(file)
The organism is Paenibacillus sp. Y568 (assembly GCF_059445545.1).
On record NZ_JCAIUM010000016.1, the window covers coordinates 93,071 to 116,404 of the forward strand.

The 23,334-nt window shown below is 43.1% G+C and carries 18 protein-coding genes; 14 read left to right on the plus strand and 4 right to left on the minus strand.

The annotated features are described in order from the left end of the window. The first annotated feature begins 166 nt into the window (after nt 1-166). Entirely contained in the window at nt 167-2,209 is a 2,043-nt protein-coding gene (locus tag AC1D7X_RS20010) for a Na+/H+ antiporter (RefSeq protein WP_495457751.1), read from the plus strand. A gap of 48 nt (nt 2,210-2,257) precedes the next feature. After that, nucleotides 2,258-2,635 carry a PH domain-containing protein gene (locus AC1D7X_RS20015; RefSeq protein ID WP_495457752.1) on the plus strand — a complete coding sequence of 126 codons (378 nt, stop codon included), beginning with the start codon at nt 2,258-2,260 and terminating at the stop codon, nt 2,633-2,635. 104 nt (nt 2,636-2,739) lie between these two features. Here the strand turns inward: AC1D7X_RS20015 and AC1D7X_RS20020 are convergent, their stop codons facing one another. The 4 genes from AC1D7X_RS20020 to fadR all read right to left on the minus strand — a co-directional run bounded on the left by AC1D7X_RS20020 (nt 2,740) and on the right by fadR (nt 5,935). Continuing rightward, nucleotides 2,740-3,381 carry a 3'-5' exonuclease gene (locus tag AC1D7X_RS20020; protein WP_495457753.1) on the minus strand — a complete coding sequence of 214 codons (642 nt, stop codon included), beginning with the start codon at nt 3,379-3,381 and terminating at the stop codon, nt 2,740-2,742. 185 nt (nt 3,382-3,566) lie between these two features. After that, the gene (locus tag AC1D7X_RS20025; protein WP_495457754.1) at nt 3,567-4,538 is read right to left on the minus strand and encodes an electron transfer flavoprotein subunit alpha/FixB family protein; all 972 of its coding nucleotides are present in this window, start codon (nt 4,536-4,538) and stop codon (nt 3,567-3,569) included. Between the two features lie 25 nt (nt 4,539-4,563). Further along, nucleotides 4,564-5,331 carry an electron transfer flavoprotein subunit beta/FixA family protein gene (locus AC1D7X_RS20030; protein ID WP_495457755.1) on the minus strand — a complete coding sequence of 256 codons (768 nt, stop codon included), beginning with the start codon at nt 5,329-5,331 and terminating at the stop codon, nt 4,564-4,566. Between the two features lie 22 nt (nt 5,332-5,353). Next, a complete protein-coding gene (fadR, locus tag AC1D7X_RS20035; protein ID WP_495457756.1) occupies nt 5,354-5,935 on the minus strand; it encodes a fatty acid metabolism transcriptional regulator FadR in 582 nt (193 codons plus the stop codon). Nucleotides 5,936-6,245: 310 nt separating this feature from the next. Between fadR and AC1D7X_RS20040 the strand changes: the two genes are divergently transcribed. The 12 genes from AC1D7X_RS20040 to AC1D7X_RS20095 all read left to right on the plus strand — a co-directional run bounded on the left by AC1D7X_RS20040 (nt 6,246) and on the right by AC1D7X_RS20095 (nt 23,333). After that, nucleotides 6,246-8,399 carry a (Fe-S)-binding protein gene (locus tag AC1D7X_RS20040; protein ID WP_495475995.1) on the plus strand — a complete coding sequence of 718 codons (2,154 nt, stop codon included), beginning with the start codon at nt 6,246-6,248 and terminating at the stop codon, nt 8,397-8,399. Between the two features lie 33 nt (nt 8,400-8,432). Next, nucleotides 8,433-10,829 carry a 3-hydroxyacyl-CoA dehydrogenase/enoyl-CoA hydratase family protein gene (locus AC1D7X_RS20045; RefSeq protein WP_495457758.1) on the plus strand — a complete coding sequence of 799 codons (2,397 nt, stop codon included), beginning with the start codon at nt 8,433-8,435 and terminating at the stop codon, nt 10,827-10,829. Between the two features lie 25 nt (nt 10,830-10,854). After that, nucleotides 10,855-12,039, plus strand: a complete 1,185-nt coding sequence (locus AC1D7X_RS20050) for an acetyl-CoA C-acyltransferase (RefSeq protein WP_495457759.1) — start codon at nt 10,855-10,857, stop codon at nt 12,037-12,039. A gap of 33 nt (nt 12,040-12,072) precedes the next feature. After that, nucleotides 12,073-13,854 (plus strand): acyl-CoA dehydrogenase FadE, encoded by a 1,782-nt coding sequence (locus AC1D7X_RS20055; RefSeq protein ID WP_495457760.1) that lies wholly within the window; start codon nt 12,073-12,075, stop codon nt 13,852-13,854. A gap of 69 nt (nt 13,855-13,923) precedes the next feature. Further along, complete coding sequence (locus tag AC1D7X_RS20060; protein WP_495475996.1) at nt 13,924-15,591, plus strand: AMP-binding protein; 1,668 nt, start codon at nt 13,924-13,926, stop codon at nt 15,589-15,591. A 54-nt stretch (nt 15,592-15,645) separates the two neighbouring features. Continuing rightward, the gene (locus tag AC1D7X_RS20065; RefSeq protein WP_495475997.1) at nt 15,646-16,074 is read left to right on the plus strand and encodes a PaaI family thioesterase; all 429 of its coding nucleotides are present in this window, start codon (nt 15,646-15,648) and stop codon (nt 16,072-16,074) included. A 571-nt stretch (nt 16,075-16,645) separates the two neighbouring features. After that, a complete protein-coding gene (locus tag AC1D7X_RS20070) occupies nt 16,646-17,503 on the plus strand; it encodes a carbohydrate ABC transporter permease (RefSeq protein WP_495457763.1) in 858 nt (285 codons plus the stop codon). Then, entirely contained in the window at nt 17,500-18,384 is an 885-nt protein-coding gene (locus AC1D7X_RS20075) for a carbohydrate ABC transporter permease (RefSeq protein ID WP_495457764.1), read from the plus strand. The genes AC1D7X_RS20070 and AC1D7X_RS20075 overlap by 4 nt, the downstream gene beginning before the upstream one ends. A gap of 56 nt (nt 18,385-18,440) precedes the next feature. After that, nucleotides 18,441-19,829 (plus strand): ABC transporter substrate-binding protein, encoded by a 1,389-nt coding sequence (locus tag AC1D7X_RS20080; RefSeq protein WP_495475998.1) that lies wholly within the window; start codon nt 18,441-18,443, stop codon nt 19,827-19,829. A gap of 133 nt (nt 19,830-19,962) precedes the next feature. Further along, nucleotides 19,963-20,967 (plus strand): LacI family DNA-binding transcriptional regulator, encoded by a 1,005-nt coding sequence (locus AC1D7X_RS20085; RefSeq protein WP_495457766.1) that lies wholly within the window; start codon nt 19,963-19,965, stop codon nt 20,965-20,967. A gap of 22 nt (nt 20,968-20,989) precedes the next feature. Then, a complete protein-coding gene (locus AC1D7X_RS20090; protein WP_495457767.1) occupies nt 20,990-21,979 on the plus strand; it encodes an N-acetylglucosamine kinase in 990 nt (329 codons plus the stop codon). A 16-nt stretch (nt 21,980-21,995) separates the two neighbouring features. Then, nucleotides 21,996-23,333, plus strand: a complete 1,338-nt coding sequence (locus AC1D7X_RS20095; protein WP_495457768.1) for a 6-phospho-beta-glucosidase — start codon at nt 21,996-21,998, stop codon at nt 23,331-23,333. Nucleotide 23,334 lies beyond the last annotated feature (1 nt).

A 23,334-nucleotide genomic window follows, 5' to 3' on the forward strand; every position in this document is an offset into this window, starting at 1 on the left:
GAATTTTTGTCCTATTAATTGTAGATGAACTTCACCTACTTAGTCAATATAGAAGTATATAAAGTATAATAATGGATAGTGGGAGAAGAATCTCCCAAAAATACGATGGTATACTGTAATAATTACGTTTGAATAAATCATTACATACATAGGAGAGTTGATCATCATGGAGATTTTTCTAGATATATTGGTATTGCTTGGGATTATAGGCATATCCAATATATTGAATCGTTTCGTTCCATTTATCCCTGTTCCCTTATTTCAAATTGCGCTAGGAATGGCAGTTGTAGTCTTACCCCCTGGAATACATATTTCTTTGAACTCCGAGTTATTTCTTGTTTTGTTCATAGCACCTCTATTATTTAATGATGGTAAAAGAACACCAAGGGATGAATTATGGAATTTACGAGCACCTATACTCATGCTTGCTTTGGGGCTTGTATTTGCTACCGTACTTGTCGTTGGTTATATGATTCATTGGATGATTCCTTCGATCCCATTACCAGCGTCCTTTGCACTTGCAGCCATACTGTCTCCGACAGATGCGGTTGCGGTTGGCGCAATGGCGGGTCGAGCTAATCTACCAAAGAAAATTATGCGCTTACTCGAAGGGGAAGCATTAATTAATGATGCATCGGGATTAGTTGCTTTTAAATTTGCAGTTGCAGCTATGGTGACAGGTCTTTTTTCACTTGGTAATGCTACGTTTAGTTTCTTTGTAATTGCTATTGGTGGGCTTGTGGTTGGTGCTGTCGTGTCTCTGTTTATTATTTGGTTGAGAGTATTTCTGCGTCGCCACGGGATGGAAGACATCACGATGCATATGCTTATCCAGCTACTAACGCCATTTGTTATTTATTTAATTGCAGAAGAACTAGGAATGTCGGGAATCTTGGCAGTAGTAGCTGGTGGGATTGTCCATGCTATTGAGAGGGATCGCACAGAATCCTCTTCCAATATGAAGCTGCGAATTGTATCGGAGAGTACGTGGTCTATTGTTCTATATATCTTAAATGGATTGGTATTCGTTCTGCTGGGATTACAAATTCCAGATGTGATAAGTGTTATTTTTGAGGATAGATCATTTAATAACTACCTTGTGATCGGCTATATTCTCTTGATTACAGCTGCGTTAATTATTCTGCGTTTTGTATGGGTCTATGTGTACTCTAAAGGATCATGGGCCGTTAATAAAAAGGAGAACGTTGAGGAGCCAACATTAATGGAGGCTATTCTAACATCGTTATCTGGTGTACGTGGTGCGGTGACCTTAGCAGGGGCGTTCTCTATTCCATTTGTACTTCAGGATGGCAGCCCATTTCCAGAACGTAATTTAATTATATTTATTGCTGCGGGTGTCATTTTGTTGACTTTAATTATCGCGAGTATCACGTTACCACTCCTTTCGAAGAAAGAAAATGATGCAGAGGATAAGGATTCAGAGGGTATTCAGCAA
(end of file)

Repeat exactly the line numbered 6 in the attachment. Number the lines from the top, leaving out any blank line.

GAATTTTTGTCCTATTAATTGTAGATGAACTTCACCTACTTAGTCAATATAGAAGTATATAAAGTATAATAATGGATAGTGGGAGAAGAATCTCCCAAAAATACGATGGTATACTGTAATAATTACGTTTGAATAAATCATTACATACATAGGAGAGTTGATCATCATGGAGATTTTTCTAGATATATTGGTATTGCTTGGGATTATAGGCATATCCAATATATTGAATCGTTTCGTTCCATTTATCCCTGTTCCCTTATTTCAAATTGCGCTAGGAATGGCAGTTGTAGTCTTACCCCCTGGAATACATATTTCTTTGAACTCCGAGTTATTTCTTGTTTTGTTCATAGCACCTCTATTATTTAATGATGGTAAAAGAACACCAAGGGATGAATTATGGAATTTACGAGCACCTATACTCATGCTTGCTTTGGGGCTTGTATTTGCTACCGTACTTGTCGTTGGTTATATGATTCATTGGATGATTCCTTCGATCCCATTACCAGCGTCCTTTGCACTTGCAGCCATACTGTCTCCGACAGATGCGGTTGCGGTTGGCGCAATGGCGGGTCGAGCTAATCTACCAAAGAAAATTATGCGCTTACTCGAAGGGGAAGCATTAATTAATGATGCATCGGGATTAGTTGCTTTTAAATTTGCAGTTGCAGCTATGGTGACAGGTCTTTTTTCACTTGGTAATGCTACGTTTAGTTTCTTTGTAATTGCTATTGGTGGGCTTGTGGTTGGTGCTGTCGTGTCTCTGTTTATTATTTGGTTGAGAGTATTTCTGCGTCGCCACGGGATGGAAGACATCACGATGCATATGCTTATCCAGCTACTAACGCCATTTGTTATTTATTTAATTGCAGAAGAACTAGGAATGTCGGGAATCTTGGCAGTAGTAGCTGGTGGGATTGTCCATGCTATTGAGAGGGATCGCACAGAATCCTCTTCCAATATGAAGCTGCGAATTGTATCGGAGAGTACGTGGTCTATTGTTCTATATATCTTAAATGGATTGGTATTCGTTCTGCTGGGATTACAAATTCCAGATGTGATAAGTGTTATTTTTGAGGATAGATCATTTAATAACTACCTTGTGATCGGCTATATTCTCTTGATTACAGCTGCGTTAATTATTCTGCGTTTTGTATGGGTCTATGTGTACTCTAAAGGATCATGGGCCGTTAATAAAAAGGAGAACGTTGAGGAGCCAACATTAATGGAGGCTATTCTAACATCGTTATCTGGTGTACGTGGTGCGGTGACCTTAGCAGGGGCGTTCTCTATTCCATTTGTACTTCAGGATGGCAGCCCATTTCCAGAACGTAATTTAATTATATTTATTGCTGCGGGTGTCATTTTGTTGACTTTAATTATCGCGAGTATCACGTTACCACTCCTTTCGAAGAAAGAAAATGATGCAGAGGATAAGGATTCAGAGGGTATTCAGCAA